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Abrasive Safety: Understanding the Hazards

5/30/24

Abrasives are commonly used in metalworking, the manufacturing and automotive industries, woodworking, and other industrial processing applications. However, even with some recent improvements in the tools and products available, using abrasives can still be hazardous. Workers who use these materials must be trained on the potential hazards and equipped with the appropriate PPE and other protections.

Conducting a thorough risk assessment for workers who use abrasives is the first step toward understanding all the risks involved with abrasive usage. Once the risks are known and documented, the next step is figuring out how to help reduce or even eliminate exposure where possible. Nick Manor, an expert in abrasives and safety at 3M, explained the most common of these hazards, as well as some possible ways to help reduce worker risk.

Hazards of Using Abrasives

Airborne Particulates
Abrasive activities often produce high volumes of dust. Some dust particles, such as some metals, lead paint and silica sand (crystalline) are some of the known carcinogens that are toxic if inhaled.

Reducing the Risks: Some abrasive discs are designed to cut in a way that creates larger pieces of material, or swarf, reducing the time particulates are airborne, thereby with proper PPE, there is reduced worker exposure. Using vacuum and dust extraction systems can help to improve air quality and minimize exposure to particulates. “You have to be aware," Nick said, "that exposure to any dust over a long period of time can have an impact on your lungs and your overall quality of life.”

Hand-Arm Vibration
Workers who use hand-held grinding tools and impact wrenches regularly or for long periods are at risk to developing hand-arm vibration injuries. Hand-Arm Vibration Syndrome (HAVS) can lead to nerve damage, damage to blood vessels and injury to the joints in the hand, wrist, and arm. HAVS symptoms include numbness and tingling in hands, loss of hand strength, reduced dexterity and fingers turning white.

Reducing the Risks: Substituting products that vibrate less, or that are designed to help worker productivity by enabling them to accomplish more with less effort, can help reduce exposure to vibration. Nick suggested trying to find similar products that can do the work as efficiently or better, reducing exposure.

“If you can substitute a depressed center bonded wheel with a fiber or flap disc, which has less vibration, that allows the user to have longer working time without the same exposure to harmful vibrations,” he said.

Physical Injury
The high-speed rotation of a grinding wheel can cause serious injury if safety precautions are not taken. Sparks generated from the action of the wheel can cause burns and eye injuries. If a worker accidentally comes into contact with any rotating part of a wheel, it can cause cuts, abrasions or worse. A wheel that is cracked or damaged can fail catastrophically, which can also cause serious injury.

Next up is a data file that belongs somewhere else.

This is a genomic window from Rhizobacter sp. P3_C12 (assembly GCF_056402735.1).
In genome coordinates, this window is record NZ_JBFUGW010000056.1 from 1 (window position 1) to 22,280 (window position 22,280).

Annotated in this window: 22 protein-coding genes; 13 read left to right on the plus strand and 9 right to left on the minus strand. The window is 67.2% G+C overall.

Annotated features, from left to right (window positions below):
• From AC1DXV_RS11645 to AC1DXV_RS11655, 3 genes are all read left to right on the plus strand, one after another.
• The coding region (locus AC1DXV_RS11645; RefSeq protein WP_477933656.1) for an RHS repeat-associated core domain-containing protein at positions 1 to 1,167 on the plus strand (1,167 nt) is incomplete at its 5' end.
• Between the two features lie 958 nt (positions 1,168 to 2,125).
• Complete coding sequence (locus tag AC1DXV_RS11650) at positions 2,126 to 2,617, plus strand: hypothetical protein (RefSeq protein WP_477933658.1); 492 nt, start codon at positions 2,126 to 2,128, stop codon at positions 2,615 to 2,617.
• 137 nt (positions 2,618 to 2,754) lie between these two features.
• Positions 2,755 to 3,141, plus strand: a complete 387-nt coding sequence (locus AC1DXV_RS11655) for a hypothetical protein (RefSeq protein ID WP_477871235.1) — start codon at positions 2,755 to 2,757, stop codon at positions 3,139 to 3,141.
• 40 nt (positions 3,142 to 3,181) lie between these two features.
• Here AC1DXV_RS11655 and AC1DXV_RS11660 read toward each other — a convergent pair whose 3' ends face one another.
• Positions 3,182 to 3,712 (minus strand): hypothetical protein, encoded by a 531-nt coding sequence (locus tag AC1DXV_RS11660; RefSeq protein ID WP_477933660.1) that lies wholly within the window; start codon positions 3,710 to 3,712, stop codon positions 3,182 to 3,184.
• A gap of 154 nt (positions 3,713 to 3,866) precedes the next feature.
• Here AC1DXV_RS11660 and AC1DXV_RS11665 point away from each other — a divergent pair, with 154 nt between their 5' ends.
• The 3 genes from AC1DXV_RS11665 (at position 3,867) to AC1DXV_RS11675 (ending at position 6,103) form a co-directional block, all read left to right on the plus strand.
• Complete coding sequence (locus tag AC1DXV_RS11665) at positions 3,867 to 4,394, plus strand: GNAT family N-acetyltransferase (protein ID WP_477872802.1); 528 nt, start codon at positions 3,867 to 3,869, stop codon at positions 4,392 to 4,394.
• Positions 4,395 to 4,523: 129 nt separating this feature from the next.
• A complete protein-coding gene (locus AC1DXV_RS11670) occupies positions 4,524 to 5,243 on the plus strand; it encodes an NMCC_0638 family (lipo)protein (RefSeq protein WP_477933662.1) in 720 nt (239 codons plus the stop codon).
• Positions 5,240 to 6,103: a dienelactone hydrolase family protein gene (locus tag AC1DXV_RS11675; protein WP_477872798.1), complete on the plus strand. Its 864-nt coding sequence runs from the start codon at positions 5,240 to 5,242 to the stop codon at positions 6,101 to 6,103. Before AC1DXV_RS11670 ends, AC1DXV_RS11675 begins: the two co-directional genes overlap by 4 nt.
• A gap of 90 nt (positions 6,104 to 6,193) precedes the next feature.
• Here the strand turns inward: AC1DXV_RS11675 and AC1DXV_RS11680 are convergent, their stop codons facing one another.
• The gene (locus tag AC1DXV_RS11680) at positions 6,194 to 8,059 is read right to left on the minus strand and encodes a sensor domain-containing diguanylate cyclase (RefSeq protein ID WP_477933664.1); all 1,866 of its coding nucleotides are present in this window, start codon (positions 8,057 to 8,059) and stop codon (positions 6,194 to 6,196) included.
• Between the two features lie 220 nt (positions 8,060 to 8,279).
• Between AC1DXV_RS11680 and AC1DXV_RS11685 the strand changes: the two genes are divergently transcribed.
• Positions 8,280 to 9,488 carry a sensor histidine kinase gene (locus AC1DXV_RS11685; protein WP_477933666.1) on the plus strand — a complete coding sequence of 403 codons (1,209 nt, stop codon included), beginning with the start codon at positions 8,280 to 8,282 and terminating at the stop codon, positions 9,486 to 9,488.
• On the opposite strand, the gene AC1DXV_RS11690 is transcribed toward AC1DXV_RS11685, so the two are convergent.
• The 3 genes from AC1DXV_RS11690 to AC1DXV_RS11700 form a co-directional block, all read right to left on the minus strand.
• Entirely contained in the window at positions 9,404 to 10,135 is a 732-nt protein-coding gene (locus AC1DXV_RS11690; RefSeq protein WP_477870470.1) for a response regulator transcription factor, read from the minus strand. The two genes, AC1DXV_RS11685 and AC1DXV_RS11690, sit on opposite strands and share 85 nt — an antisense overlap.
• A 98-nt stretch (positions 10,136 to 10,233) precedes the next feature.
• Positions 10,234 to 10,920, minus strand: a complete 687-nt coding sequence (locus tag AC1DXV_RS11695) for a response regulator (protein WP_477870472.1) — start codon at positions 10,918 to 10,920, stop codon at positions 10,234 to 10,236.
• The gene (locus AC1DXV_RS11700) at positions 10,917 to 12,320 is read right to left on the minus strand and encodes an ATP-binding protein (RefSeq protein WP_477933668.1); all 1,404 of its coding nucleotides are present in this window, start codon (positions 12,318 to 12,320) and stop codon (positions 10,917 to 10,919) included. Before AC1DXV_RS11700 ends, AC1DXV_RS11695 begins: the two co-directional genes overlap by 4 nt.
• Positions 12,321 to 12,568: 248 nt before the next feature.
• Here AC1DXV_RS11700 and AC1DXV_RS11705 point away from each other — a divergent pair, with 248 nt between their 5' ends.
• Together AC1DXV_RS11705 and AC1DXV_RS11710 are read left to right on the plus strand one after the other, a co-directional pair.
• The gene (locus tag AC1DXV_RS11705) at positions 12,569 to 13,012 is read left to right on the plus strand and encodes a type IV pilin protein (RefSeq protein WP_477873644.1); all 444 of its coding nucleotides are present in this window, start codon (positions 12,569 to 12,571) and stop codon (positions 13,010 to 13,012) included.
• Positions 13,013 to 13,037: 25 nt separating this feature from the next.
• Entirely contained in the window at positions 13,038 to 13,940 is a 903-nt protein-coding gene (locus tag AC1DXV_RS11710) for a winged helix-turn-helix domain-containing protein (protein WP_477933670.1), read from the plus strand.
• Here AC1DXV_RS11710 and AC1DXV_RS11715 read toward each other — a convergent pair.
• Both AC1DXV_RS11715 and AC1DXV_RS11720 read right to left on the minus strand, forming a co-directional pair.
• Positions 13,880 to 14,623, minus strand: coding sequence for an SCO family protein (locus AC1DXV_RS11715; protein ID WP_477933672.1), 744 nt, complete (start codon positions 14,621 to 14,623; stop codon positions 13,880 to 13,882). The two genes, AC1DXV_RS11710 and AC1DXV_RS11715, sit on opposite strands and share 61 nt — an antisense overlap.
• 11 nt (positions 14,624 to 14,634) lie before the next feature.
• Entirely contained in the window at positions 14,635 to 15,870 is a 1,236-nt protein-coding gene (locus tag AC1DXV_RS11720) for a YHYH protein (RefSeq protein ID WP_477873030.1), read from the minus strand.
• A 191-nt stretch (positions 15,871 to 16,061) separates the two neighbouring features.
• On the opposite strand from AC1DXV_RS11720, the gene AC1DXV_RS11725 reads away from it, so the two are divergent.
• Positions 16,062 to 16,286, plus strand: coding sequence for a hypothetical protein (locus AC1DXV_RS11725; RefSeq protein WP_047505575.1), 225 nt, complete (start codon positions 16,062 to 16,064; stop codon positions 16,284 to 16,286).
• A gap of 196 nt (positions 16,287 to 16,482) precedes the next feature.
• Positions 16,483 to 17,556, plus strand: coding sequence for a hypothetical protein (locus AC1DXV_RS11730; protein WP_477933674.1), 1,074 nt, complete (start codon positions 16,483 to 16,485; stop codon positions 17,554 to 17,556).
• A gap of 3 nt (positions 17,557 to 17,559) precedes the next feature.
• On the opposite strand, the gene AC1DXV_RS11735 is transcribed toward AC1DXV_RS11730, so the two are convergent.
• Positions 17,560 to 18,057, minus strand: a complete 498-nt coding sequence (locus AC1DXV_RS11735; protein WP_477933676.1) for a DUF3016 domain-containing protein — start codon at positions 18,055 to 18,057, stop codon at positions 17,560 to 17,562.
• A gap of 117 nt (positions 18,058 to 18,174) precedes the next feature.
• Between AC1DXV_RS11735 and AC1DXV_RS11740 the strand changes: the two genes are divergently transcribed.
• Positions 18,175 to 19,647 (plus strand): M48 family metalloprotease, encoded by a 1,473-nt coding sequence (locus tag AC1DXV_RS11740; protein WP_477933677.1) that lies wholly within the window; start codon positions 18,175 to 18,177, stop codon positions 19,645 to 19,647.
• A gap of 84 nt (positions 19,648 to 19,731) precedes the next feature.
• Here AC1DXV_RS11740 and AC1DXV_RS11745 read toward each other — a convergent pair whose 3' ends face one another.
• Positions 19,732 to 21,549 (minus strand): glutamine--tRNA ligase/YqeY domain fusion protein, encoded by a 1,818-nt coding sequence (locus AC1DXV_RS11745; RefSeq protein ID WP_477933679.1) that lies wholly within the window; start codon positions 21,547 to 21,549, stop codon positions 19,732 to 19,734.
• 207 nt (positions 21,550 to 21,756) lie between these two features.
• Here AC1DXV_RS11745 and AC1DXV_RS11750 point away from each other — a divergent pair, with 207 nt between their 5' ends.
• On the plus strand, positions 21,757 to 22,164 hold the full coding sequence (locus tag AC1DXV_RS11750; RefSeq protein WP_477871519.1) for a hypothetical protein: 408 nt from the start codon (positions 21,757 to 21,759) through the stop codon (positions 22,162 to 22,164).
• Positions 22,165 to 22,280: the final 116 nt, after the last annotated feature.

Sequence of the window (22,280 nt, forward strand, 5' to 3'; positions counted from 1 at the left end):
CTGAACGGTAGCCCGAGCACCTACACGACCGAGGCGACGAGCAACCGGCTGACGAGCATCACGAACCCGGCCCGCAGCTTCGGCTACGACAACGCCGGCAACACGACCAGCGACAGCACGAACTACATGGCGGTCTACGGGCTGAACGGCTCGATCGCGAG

“Wire wheels have been used for a long time to remove coatings such as paint or rust oxides," Nick said. "But wires can come detached with use and fly off the wheel causing injuries. Wire wheels also tend to operate with higher vibration, increasing a user’s risk of developing Hand-Arm Vibration Syndrome. Switching out wire wheels to nonwoven removal products can reduce vibration and eliminate the occurrence of wires flying off the wheel.”

Reducing the Risks: Check the manufacturers specifications and guidelines to ensure you’re using the right type of grinding wheel for the task and material you’re working with. Always check the integrity of a grinding wheel to make sure it’s not damaged before use.

Noise
Abrasive blasting applications can be noisy. Prolonged exposure to noises as low as 10db can cause hearing damage or even hearing loss.

Reducing the Risks: Isolating noisy equipment is one way to mitigate exposure to noise. Workers who use noisy abrasive equipment should use adequate hearing protection.

PPE and the Hierarchy of Controls

Mitigating the many hazards associated with tasks that involve abrasives starts with a risk assessment followed by a series of steps referred to in safety terms as the hierarchy of controls. This well-known approach to worker safety ranks ways to protect workers from known hazards, starting with efforts to eliminate hazards completely. If elimination isn’t possible, the next best thing is to substitute tools or other equipment that can help minimize hazards. Once these controls have been applied and every effort has been made to reduce associated hazards with a worker task, the last important line of protection is personal protective equipment, or PPE.

With the hazards associated with using abrasives, common PPE used for these operations include proper respiratory protection to prevent inhalation of toxic particulates. Hearing and eye protection are also important to prevent overexposure to noise or potential physical injury. All workers who need PPE should be properly trained and educated about the potential long-term effects of the hazards of using abrasives, and why PPE is essential for their safety.

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The information contained in this article is intended for general information purposes only and is based on information available as of the initial date of publication. No representation is made that the information or references are complete or remain current. This article is not a substitute for review of current applicable government regulations, industry standards, or other standards specific to your business and/or activities and should not be construed as legal advice or opinion. Readers with specific questions should refer to the applicable standards or consult with an attorney.